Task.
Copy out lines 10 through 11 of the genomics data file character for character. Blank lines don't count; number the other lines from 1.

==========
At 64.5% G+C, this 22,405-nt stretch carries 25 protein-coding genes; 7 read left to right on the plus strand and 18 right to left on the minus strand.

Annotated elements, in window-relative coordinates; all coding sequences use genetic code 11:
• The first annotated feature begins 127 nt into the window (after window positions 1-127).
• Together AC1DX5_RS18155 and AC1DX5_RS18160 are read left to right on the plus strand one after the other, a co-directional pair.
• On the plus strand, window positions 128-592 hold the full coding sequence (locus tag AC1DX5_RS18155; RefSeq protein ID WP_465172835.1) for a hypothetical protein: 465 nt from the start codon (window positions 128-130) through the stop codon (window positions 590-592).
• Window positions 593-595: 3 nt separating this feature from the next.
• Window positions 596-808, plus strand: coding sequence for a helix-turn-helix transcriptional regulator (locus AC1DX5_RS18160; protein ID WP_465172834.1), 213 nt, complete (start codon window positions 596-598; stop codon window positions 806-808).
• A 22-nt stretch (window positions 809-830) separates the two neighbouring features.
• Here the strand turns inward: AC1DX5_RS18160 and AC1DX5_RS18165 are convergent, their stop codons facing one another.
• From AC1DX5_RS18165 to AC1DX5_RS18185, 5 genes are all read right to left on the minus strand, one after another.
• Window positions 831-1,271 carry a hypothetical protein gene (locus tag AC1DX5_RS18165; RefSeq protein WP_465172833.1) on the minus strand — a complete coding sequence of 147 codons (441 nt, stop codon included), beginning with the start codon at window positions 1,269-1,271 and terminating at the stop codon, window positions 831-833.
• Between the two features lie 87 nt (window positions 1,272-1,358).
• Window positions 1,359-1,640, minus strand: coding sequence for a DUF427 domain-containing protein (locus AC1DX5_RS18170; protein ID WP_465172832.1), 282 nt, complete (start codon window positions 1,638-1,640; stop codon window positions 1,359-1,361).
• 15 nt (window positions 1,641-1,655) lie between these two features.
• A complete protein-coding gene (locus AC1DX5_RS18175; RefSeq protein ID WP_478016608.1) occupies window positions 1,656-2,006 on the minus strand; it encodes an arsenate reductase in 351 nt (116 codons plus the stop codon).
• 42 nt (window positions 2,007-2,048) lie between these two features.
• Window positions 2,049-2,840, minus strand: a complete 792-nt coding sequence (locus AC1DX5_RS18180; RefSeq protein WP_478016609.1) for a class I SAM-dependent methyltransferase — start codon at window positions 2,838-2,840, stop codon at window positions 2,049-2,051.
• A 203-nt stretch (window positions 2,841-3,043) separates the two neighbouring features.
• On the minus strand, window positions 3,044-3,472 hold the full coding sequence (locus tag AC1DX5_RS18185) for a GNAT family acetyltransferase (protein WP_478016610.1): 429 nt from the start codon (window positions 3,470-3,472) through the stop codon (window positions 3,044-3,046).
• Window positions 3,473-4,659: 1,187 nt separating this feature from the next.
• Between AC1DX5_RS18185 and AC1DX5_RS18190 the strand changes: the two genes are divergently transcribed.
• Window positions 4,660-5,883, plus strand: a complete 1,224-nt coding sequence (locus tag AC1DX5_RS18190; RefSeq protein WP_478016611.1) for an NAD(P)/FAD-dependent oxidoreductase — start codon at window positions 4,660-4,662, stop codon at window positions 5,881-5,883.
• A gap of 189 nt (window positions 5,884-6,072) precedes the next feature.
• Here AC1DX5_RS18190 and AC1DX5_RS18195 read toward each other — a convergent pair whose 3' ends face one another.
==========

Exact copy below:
• From AC1DX5_RS18165 to AC1DX5_RS18185, 5 genes are all read right to left on the minus strand, one after another.
• Window positions 831-1,271 carry a hypothetical protein gene (locus tag AC1DX5_RS18165; RefSeq protein WP_465172833.1) on the minus strand — a complete coding sequence of 147 codons (441 nt, stop codon included), beginning with the start codon at window positions 1,269-1,271 and terminating at the stop codon, window positions 831-833.